Tina is extremely committed to Jefferson students and is a true ambassador of the College as both an alumna and as an active participant in numerous committees and events on campus. She has contributed her time and expertise to JCC’s United Way Campaign Committee, Institutional Technology Advisory Committee, Women’s Organization, Super Science Saturday and the Faculty/Staff Choir. In the community-at-large, Tina has served on numerous boards and volunteered her time with Relay for Life, Making Strides Against Breast Cancer, Adams Center Free Library, Special Olympics, Victim’s Assistance Center, Cornell Cooperative Extension and Dance World.

Donald Horton joined Jefferson in 1989 as director of the computer center. In this position, Don is responsible for Jefferson’s information systems on campus including administrative computing, data/voice communications and helpdesk operations. He holds an associate of applied science degree in business administration from North Country Community College, a bachelor of science degree in computer science from the College of Technology at Utica (now the SUNY Institute of Technology), and a master of business administration from SUNY Oswego.

As director of the computer center on Jefferson’s campus, Don has effectively lead the College through two major administrative computing software conversions and has managed Jefferson’s ever changing and expanding communication, data management and internet access needs. In his first year at Jefferson, Don quickly demonstrated his leadership abilities by tackling the first software conversion to SCT Plus, a three-year, two million dollar implementation. The second large-scale endeavor, the campus conversion to Sunguard Banner which began in 2007, is drawing to a close in 2010. In both projects, Don established and adhered to timelines and budget parameters both which were critical to the timely implementation and success of the conversions. His ability to introduce new technologies to those who are not technologically-savvy is much appreciated by colleagues across campus.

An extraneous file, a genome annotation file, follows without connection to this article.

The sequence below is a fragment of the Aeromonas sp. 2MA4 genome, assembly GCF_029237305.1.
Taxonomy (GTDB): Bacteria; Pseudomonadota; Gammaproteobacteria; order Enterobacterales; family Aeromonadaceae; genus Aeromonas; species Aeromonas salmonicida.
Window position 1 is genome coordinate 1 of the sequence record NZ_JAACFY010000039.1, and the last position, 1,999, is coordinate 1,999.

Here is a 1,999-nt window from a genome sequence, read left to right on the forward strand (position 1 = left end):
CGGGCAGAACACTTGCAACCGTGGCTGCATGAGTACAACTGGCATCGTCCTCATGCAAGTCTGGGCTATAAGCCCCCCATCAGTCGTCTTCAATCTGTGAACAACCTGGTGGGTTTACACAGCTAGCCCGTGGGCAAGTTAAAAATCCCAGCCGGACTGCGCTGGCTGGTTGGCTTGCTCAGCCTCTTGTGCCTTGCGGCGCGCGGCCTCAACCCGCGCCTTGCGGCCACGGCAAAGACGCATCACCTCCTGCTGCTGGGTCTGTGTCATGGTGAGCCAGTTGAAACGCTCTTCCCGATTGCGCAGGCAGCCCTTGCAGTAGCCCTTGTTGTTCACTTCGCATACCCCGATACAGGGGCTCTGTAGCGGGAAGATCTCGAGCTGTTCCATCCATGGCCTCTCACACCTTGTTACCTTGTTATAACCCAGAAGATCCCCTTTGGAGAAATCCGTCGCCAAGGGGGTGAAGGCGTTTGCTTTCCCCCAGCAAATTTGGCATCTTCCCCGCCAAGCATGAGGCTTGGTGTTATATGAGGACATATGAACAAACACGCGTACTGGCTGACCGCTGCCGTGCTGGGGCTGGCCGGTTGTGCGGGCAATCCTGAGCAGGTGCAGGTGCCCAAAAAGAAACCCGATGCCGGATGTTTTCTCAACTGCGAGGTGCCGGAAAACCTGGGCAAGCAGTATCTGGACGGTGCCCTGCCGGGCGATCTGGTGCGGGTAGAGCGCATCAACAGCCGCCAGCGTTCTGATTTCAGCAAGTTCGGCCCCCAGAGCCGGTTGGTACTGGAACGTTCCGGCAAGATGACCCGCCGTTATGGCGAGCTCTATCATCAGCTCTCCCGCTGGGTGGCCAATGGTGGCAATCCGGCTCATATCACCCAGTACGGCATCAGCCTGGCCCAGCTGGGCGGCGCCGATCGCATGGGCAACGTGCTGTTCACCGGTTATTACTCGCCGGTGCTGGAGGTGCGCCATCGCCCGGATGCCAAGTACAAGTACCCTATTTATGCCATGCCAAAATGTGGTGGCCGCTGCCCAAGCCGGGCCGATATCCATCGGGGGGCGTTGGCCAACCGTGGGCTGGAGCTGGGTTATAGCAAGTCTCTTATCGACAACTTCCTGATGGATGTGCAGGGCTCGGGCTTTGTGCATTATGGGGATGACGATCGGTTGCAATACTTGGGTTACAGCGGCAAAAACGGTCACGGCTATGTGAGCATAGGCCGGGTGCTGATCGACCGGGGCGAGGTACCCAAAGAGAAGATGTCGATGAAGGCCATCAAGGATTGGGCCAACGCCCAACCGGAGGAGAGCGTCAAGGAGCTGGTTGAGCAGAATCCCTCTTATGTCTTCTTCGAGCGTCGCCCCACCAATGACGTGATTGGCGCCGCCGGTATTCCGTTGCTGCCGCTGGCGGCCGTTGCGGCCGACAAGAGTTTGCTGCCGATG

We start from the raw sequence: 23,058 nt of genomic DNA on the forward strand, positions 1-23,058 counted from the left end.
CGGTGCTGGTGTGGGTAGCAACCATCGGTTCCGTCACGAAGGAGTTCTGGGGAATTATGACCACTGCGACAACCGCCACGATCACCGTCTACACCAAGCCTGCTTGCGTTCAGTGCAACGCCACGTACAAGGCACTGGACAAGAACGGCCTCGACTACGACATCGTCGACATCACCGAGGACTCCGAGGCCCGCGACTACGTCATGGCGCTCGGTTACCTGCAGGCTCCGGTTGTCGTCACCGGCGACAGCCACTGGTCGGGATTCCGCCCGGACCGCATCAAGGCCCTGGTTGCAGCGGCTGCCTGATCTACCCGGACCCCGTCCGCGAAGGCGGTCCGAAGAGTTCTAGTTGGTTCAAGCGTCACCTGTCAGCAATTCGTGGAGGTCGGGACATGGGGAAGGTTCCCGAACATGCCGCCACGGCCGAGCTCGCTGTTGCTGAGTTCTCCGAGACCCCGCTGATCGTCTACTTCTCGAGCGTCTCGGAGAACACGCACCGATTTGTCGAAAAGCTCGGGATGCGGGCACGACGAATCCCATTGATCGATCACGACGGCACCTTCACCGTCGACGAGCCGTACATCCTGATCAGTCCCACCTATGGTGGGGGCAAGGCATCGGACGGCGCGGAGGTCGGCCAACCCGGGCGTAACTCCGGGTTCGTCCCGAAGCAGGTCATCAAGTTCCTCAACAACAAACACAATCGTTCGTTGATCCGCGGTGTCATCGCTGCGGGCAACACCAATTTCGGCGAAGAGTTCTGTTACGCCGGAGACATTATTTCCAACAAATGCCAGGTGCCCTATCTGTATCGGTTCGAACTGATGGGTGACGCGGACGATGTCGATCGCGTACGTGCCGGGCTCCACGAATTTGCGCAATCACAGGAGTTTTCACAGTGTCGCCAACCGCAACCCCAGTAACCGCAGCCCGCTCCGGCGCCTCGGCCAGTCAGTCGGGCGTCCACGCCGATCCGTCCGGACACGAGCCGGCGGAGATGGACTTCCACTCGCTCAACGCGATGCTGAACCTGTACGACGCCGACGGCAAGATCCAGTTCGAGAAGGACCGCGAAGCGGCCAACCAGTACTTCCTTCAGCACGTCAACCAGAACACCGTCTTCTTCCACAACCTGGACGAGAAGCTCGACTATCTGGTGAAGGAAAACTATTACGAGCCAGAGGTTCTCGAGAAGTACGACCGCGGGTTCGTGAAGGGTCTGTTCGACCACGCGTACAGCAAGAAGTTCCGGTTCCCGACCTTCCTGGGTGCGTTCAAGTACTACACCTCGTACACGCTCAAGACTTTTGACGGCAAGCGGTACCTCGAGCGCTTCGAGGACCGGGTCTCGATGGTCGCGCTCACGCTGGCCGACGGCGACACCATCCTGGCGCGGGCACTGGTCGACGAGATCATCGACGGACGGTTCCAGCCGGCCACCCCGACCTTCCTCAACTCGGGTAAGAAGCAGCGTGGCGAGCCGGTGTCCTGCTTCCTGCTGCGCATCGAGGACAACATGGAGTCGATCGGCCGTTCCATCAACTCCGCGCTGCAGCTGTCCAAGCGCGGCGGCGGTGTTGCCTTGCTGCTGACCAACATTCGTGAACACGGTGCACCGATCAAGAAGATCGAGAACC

Don is instrumental in keeping the College well-positioned to take advantage of advancing technologies while continuing to manage everyday institutional computing needs. His skills in vendor negotiations ensure the College the best pricing and technological solutions. Don keeps at the forefront of technological advances through membership to the SUNY Computing Officers Association and EduCause, as well as through professional conference participation and training.

Don is well-respected by his colleagues and is known for his straight-forward communication skills, good humor, logical approach to problem solving and leadership abilities. For the past six years, Don has served as president of the JCC Faculty Association (JCCFA), the campus union for faculty and non-teaching professionals. He is effective in his ability to manage the differing perspectives of a collective body and recently guided the JCCFA through a collective bargaining process that resulted in a contract accepted by all parties.